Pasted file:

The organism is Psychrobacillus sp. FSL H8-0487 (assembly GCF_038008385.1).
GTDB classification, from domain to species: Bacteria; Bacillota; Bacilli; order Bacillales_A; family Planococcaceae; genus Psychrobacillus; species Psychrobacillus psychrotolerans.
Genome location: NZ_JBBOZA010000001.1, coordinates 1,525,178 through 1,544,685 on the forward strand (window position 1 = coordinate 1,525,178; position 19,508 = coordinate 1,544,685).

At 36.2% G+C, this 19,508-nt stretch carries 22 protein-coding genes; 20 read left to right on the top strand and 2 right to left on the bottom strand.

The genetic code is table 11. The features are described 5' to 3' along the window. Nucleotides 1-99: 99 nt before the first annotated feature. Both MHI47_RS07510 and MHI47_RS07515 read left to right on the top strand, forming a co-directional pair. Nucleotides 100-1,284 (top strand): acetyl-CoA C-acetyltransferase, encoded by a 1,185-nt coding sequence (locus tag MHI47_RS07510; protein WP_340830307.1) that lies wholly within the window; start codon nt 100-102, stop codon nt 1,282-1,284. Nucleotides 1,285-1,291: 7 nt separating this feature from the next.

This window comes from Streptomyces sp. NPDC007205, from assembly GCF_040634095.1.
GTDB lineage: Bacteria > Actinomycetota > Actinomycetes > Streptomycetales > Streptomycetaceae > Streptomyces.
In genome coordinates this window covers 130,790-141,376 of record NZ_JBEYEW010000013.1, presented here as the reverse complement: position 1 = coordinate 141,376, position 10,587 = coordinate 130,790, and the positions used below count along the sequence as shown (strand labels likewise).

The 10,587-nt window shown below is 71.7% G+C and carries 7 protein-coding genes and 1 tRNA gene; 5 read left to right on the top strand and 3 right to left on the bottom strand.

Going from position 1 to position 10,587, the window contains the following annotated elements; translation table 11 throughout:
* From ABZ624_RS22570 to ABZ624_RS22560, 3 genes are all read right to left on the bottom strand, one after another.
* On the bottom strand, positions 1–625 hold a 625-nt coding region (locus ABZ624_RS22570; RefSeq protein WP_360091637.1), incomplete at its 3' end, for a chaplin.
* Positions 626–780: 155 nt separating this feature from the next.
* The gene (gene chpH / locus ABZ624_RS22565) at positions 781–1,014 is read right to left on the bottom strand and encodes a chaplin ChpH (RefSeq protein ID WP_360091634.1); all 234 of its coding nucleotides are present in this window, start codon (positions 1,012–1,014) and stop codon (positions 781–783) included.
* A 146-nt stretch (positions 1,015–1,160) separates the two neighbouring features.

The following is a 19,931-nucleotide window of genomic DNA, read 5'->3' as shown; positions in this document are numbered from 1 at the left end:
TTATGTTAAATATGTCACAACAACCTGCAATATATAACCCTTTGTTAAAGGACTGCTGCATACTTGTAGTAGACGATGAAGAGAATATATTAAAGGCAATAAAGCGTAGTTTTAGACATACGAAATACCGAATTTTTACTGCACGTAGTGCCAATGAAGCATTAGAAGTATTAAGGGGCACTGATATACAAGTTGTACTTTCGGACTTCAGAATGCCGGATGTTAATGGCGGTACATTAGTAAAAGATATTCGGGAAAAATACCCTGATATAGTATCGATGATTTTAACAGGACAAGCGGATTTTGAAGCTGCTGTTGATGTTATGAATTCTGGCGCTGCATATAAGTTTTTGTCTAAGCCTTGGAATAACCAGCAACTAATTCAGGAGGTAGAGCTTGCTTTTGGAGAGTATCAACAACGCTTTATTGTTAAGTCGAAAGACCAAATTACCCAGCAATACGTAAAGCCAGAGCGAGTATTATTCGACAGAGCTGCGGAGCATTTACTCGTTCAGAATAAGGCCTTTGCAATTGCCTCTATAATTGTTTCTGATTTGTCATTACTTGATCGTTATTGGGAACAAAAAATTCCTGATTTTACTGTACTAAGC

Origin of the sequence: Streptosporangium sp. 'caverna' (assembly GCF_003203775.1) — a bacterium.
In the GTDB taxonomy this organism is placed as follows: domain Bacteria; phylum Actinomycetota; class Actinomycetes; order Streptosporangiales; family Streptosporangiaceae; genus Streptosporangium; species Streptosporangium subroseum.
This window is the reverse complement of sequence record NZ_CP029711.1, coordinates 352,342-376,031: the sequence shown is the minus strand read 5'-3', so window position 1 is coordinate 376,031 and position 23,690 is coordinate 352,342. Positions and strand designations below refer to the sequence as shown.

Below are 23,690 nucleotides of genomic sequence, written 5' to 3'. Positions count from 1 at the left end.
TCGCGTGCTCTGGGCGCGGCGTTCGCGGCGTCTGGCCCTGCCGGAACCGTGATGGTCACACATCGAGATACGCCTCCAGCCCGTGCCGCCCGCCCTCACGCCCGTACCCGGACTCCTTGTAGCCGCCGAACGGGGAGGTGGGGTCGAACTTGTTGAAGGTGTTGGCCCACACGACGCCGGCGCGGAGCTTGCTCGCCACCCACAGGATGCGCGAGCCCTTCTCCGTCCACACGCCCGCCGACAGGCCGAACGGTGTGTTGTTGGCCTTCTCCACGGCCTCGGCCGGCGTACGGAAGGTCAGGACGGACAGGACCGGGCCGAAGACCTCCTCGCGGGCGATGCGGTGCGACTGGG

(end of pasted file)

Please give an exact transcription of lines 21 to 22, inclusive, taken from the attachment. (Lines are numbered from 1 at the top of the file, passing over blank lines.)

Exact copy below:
Below are 23,690 nucleotides of genomic sequence, written 5' to 3'. Positions count from 1 at the left end.
TCGCGTGCTCTGGGCGCGGCGTTCGCGGCGTCTGGCCCTGCCGGAACCGTGATGGTCACACATCGAGATACGCCTCCAGCCCGTGCCGCCCGCCCTCACGCCCGTACCCGGACTCCTTGTAGCCGCCGAACGGGGAGGTGGGGTCGAACTTGTTGAAGGTGTTGGCCCACACGACGCCGGCGCGGAGCTTGCTCGCCACCCACAGGATGCGCGAGCCCTTCTCCGTCCACACGCCCGCCGACAGGCCGAACGGTGTGTTGTTGGCCTTCTCCACGGCCTCGGCCGGCGTACGGAAGGTCAGGACGGACAGGACCGGGCCGAAGACCTCCTCGCGGGCGATGCGGTGCGACTGGG